TIDBITS

1) It’s comforting to know that the Earth’s orbit will not be affected if all billion or more Chinese jump off a chair at the same time. Physicists say so. So there. So no nation needs to develop a counter-jumping program.

2) However, an experiment in Britain in 2001 had school kids jumping off chairs at the same time. The reason for this trial completely escapes me. Sounds like fun though. Anyway, this scientific research caused a 2.0 earthquake. 2.0! Pshaw, I’m from California. That’s not an earthquake. Pish!

– Paul De Lancey, The Comic Chef

My cookbook, Following Good Food Around the World, with its 180 wonderful recipes, my newest novel, Do Lutheran Hunks Eat Mushrooms, a hilarious apocalyptic thriller, and all my other books, are available on amazon.com.

Categories: cuisine, international | Tags: , , , , , , , , , , , , , , , , , , | Leave a comment

Korean Army Base Stew

Korean Entree

ARMY BASE STEW
(Budae Jjigae)

INGREDIENTSArmyBaseStew-

1 12-ounce can SPAMTM
4 hot dogs
1 12-ounce package firm tofu
1/2 yellow onion
3 stalks green onions
2 cloves garlic
4 cups chicken stock
2 tablespoons gochuchang (hot Korean paste)
1 tablespoon gochucharu (or red pepper flakes)
1 teaspoon sugar
1/2 tablespoon sesame oil

1 3-ounce package ramen (don’t use spice packet)

PREPARATION

Slice SPAM, hot dogs, and tofu into 1/2″ cubes or slices. Dice yellow onion, green onions, and garlic cloves. Add all ingredients except ramen to large pot. Bring to boil on high heat, about 10 minutes, stirring frequently. Reduce to low heat and simmer for 15 minutes. Stir occasionally. Add ramen (no spice backet) and simmer on low 5 minutes. Stir occasionally. It’s spicy and enjoyable.

TIDBITS

1) Koreans love SPAM. Who knew? Okay, smarty pants, besides Koreans.

2) Many Koreans went hungry during and just after the Korean War. Thousands and thousands averted starvation only by getting food from nearby American army bases. The most prevalent gift from the GIs were cans of SPAM. People there are still grateful for this food and SPAM has been adopted into Korean cuisine.

3) I’ve heard that SPAM is popular in the Philippines as well because of the SPAM American soldiers brought with them in 1944 to 1946. My father was stationed in the Philippines after the War as part of America’s SPAM diplomacy.

4) South Korea is a firm ally of America and a strong trading partner. North Korea, however, threatens us with nuclear attack. Why? Because America never got a chance to get its SPAM bearing armies into that land. SPAM brings peace and amity everywhere. Wonderful SPAM, glorious SPAM.

– Paul De Lancey, The Comic Chef

My cookbook, Following Good Food Around the World, with its 180 wonderful recipes, my newest novel, Do Lutheran Hunks Eat Mushrooms, a hilarious apocalyptic thriller, and all my other books, are available on amazon.com.

Categories: cuisine, food, history, humor, international, recipes | Tags: , , , , , , , , , , , , , , , , , , | Leave a comment

Chinese Hamburger Bash

Chinese Entree

CHINESE HAMBURGER BASH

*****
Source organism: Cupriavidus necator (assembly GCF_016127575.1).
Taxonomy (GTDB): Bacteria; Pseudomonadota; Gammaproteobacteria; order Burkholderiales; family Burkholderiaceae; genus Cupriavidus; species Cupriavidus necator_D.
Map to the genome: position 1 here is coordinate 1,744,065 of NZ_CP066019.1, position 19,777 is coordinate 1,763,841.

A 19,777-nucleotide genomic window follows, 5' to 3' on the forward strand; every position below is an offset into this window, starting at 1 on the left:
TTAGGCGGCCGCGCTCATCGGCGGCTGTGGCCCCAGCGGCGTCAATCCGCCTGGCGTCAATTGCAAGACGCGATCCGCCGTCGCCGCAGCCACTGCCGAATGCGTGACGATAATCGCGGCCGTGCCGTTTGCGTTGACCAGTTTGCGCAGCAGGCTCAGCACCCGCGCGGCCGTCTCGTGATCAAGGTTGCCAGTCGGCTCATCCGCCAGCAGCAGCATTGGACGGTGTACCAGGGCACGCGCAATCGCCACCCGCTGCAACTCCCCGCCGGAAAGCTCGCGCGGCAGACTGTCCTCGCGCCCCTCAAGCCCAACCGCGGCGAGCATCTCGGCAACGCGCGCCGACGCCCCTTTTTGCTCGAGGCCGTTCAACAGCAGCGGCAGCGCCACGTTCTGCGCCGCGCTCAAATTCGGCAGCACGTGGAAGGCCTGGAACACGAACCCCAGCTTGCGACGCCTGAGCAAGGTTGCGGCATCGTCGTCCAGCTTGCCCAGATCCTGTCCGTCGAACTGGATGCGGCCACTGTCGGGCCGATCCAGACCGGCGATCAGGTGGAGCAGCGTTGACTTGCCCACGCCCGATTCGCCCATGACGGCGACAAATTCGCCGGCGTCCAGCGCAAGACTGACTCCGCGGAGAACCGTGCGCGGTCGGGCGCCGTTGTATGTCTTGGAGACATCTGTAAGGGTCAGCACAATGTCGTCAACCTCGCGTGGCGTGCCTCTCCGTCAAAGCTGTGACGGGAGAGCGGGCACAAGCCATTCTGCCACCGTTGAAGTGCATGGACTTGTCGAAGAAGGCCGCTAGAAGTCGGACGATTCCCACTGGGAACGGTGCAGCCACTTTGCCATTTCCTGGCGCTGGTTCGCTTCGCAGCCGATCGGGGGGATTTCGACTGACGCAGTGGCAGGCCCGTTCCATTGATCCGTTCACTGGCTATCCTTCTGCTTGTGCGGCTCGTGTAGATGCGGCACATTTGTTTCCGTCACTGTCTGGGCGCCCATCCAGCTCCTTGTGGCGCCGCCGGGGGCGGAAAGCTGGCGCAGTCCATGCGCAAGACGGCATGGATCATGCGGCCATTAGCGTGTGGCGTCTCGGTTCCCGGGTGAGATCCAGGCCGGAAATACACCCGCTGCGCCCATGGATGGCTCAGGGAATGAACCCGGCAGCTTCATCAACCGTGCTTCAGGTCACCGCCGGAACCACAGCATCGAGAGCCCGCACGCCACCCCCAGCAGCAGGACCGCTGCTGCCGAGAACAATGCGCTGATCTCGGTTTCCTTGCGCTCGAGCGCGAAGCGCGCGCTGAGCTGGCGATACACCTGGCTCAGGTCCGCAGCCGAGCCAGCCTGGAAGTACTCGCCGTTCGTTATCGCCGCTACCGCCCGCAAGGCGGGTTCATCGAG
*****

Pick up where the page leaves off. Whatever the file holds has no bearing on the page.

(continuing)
INGREDIENTS

1 medium onion
2 green bell peppers
2 garlic cloves
1 1/2 ground turkey
1 pound ground beef
12 ounces extra-firm tofu
1/2 tablespoon peanut oil
1/2 tablespoon sesame oil
1/3 cup honey
1/3 cup soy sauce
1/3 cup red wine vinegar
1 cup diced tomato
1/2 teaspoon ginger
1/2 teaspoon Meat MagicTM spice
2 teaspoons cornstarch
About 16 buns
No-stick spray

SPECIAL UTENSIL

Large spatula

PREPARATION

This recipe is rightly called a bash. It makes about 16 to 20 patties.

Mince onion, bell peppers, and cloves. In large bowl, mix all ingredients except buns. (Don’t mince your own buns; that would be a disaster.) Be sure to make patties smaller than your spatula.

Coat bottom of frying pan with no-stick spray. Cook burgers on medium-high heat. These hamburgers are moister and more prone to crumble than their American counterparts. So, make sure you have the entire patty on top of the spatula before you turn them over. Turn them over carefully. Do not flip them. Turn them over once.

TIDBITS

1) There have been many mass migrations and conquests throughout history. Some examples are: Alexander the Great’s conquests, Rome’s conquest of the Mediterranean, Germanic tribes overrunning the Roman Empire, Arab conquests of North Africa, Mongol invasions of China, Persia, and Russia, and Spanish victories in Central and South America.

2) What do all these bloodthirsty conquerors have in common?

3) None of them ate hamburgers.

4) With or without cheese.

5) They didn’t even eat sliders.

6) Geez, the Romans ate thrush tongues, for goodness sake. What would it have hurt them to eat a Chinese Hamburger?

7) And the Vikings ate lutefisk. Lutefisk! Think of all the monasteries, towns, and libraries that were sacked because the Vikings ate lutefisk instead of Mexican hamburgers.

8) And then there would have been no Dark Ages. Learning would have flourished. We would have had colonies on the moon by the 17th century if only the Vikings had eaten burgers.

9) Or even sliders.

 

– Paul De Lancey, The Comic Chef

My cookbook, Following Good Food Around the World, with its 180 wonderful recipes, my newest novel, Do Lutheran Hunks Eat Mushrooms, a hilarious apocalyptic thriller, and all my other books, are available on amazon.com.

Categories: cuisine, food, humor, international, recipes | Tags: , , , , , , , , , , , , , , , , , , , , , , , , , , , , , | Leave a comment